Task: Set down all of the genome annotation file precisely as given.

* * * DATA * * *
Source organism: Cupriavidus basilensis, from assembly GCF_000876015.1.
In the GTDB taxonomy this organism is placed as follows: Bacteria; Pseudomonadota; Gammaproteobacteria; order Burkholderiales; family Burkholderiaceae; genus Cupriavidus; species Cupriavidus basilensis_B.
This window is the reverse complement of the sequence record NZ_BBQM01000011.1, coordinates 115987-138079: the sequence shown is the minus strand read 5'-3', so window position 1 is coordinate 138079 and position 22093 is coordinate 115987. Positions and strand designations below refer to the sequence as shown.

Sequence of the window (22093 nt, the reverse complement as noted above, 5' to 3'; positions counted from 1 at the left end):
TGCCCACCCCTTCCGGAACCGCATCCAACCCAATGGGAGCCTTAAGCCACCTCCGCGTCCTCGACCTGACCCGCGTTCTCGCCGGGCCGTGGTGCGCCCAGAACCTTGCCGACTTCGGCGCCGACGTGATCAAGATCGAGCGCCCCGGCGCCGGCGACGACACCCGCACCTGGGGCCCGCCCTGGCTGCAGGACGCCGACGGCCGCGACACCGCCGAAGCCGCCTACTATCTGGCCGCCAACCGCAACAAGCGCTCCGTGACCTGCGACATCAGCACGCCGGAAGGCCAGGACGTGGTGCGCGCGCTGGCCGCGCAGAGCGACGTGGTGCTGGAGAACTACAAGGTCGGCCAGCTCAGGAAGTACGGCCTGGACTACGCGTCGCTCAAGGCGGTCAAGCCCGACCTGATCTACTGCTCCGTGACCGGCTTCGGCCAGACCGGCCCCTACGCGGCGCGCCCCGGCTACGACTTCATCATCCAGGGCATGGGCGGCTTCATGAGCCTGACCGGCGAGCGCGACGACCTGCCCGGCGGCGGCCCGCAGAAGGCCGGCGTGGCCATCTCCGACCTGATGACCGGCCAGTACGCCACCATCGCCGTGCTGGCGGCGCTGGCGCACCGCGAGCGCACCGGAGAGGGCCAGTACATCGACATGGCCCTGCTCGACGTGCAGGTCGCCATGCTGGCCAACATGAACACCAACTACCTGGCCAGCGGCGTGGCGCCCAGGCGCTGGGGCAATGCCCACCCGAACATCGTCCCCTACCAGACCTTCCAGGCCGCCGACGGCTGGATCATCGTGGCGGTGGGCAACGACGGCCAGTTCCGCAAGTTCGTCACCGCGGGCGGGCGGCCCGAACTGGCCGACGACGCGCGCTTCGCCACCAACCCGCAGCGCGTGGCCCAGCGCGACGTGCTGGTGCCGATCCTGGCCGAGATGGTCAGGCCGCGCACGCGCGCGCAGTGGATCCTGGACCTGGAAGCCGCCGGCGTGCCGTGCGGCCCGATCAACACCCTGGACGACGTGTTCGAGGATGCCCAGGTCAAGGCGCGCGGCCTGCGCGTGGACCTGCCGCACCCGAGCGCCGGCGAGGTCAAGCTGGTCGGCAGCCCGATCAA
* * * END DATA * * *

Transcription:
Source organism: Cupriavidus basilensis, from assembly GCF_000876015.1.
In the GTDB taxonomy this organism is placed as follows: Bacteria; Pseudomonadota; Gammaproteobacteria; order Burkholderiales; family Burkholderiaceae; genus Cupriavidus; species Cupriavidus basilensis_B.
This window is the reverse complement of the sequence record NZ_BBQM01000011.1, coordinates 115987-138079: the sequence shown is the minus strand read 5'-3', so window position 1 is coordinate 138079 and position 22093 is coordinate 115987. Positions and strand designations below refer to the sequence as shown.

Sequence of the window (22093 nt, the reverse complement as noted above, 5' to 3'; positions counted from 1 at the left end):
TGCCCACCCCTTCCGGAACCGCATCCAACCCAATGGGAGCCTTAAGCCACCTCCGCGTCCTCGACCTGACCCGCGTTCTCGCCGGGCCGTGGTGCGCCCAGAACCTTGCCGACTTCGGCGCCGACGTGATCAAGATCGAGCGCCCCGGCGCCGGCGACGACACCCGCACCTGGGGCCCGCCCTGGCTGCAGGACGCCGACGGCCGCGACACCGCCGAAGCCGCCTACTATCTGGCCGCCAACCGCAACAAGCGCTCCGTGACCTGCGACATCAGCACGCCGGAAGGCCAGGACGTGGTGCGCGCGCTGGCCGCGCAGAGCGACGTGGTGCTGGAGAACTACAAGGTCGGCCAGCTCAGGAAGTACGGCCTGGACTACGCGTCGCTCAAGGCGGTCAAGCCCGACCTGATCTACTGCTCCGTGACCGGCTTCGGCCAGACCGGCCCCTACGCGGCGCGCCCCGGCTACGACTTCATCATCCAGGGCATGGGCGGCTTCATGAGCCTGACCGGCGAGCGCGACGACCTGCCCGGCGGCGGCCCGCAGAAGGCCGGCGTGGCCATCTCCGACCTGATGACCGGCCAGTACGCCACCATCGCCGTGCTGGCGGCGCTGGCGCACCGCGAGCGCACCGGAGAGGGCCAGTACATCGACATGGCCCTGCTCGACGTGCAGGTCGCCATGCTGGCCAACATGAACACCAACTACCTGGCCAGCGGCGTGGCGCCCAGGCGCTGGGGCAATGCCCACCCGAACATCGTCCCCTACCAGACCTTCCAGGCCGCCGACGGCTGGATCATCGTGGCGGTGGGCAACGACGGCCAGTTCCGCAAGTTCGTCACCGCGGGCGGGCGGCCCGAACTGGCCGACGACGCGCGCTTCGCCACCAACCCGCAGCGCGTGGCCCAGCGCGACGTGCTGGTGCCGATCCTGGCCGAGATGGTCAGGCCGCGCACGCGCGCGCAGTGGATCCTGGACCTGGAAGCCGCCGGCGTGCCGTGCGGCCCGATCAACACCCTGGACGACGTGTTCGAGGATGCCCAGGTCAAGGCGCGCGGCCTGCGCGTGGACCTGCCGCACCCGAGCGCCGGCGAGGTCAAGCTGGTCGGCAGCCCGATCAA